Entertainment & Arts

Tate Modern unveils latest Turbine Hall commission

Richard Tuttle commission in Tate Modern's Turbine Hall Image copyright Reuters
Image caption The giant wooden structure hangs from the ceiling and weighs 15 tonnes

The Tate Modern gallery in London has unveiled the latest art commission to fill its vast Turbine Hall space.

The 24m (78ft) sculpture weighs 15 tonnes and is made of wood draped with swathes of brightly coloured fabric.

The sculpture, by the US artist Richard Tuttle, is suspended over the atrium and is intended to resemble aeroplane wings.

Tuttle said it was "the job of the artist is to try to find a reunion between the mechanical and the human".

The wooden shapes of the sculpture, he continued, were designed to resemble aeroplane parts in order to "raise the issue of genocide".

Image copyright Reuters
Image caption Tate Modern said the work reflected Tuttle's fascination with 'the history and contemporary use of textiles'

"I wanted to be a pilot and passed everything and then realised that they wanted me to fly over Vietnam at such a height and drop bombs on innocent children," he went on.

"I'm born in the 20th Century and my soul, if you will, is a 20th Century soul. Sometimes I call this the first piece of the 21st Century."

Image copyright Reuters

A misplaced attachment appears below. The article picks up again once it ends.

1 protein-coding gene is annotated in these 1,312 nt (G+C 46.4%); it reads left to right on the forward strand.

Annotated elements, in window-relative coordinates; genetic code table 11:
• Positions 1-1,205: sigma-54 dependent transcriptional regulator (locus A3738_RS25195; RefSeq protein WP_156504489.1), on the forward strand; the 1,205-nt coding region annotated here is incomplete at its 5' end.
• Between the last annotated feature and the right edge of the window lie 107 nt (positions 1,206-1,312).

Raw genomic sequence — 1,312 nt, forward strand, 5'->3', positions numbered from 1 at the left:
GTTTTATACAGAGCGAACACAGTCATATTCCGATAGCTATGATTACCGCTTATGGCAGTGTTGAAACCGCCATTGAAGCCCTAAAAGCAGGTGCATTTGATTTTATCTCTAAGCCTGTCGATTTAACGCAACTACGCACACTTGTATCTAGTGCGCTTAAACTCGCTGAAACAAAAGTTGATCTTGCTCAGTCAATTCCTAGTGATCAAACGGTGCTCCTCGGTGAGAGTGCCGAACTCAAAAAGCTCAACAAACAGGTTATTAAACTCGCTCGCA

Image caption The work features 2,500 square metres of poppy- and marigold-coloured fabric from India

The Tate commission, which will remain on view until 6 April, ties in with a retrospective of the renowned sculptor and poet's work at the Whitechapel Gallery in east London.

According to Tate Modern, the work "brings together three specially-made fabrics, each of which combines natural and man-made fibres.

"These are suspended from the ceiling as a sculptural form... to create a huge volume of joyous colour and fluidity."

Image copyright PA
Image caption Parts of the structure are intended to resemble aeroplane wings

The last work to be seen in the Turbine Hall was Tino Sehgal's live performance piece These Associations two years ago.

That free-form, interactive piece saw visitors swept up in impromptu dances, races and conversations by choreographed performers.

There have been no art installations in the Turbine Hall since then due to building work.

Earlier this year, it was announced that Korean car manufacturer Hyundai would be the hall's new sponsor, beginning in 2015.

Work in the atrium was previously sponsored by Unilever, whose 12-year association saw large works by Anish Kapoor, Rachel Whiteread and others occupy the space.

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